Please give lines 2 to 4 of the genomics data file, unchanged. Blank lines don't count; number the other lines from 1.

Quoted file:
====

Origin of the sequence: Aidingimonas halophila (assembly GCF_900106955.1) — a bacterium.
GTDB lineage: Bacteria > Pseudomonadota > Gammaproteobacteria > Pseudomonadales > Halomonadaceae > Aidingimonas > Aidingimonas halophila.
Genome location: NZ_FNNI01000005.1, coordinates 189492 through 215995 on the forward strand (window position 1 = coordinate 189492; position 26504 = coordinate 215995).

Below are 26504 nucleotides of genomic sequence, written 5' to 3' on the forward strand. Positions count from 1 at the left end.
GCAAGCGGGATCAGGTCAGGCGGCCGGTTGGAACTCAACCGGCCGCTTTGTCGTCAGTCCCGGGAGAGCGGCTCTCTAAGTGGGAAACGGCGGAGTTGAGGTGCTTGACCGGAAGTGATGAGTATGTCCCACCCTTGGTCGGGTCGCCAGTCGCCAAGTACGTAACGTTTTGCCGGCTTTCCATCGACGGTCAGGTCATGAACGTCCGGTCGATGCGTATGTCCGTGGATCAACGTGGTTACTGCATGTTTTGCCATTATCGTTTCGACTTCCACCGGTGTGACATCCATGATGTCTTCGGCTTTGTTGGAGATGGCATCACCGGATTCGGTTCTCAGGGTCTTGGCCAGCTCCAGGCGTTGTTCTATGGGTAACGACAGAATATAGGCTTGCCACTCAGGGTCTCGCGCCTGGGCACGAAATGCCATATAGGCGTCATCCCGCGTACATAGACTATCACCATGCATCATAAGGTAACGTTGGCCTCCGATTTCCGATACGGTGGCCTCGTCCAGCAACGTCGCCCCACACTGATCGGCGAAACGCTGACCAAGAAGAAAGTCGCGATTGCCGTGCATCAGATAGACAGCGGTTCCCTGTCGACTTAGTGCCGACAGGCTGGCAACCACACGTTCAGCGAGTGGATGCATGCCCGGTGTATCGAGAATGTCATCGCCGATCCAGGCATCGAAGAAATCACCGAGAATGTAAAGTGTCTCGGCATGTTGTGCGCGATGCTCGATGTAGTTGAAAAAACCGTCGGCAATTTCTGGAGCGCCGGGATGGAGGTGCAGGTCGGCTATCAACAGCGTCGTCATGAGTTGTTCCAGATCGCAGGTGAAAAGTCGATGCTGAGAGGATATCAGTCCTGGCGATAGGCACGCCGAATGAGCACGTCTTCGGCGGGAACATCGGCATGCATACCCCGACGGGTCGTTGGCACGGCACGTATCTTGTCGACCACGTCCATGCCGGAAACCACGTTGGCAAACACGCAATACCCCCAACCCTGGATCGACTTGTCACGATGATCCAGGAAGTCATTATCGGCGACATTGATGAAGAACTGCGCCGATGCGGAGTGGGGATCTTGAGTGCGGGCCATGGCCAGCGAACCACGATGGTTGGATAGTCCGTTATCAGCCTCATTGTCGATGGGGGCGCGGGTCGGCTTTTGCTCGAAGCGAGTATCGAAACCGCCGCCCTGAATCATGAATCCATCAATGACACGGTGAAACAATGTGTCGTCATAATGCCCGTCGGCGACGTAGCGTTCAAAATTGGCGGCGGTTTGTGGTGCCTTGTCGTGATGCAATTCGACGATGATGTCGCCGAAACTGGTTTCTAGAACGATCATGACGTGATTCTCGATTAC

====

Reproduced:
GTDB lineage: Bacteria > Pseudomonadota > Gammaproteobacteria > Pseudomonadales > Halomonadaceae > Aidingimonas > Aidingimonas halophila.
Genome location: NZ_FNNI01000005.1, coordinates 189492 through 215995 on the forward strand (window position 1 = coordinate 189492; position 26504 = coordinate 215995).

Below are 26504 nucleotides of genomic sequence, written 5' to 3' on the forward strand. Positions count from 1 at the left end.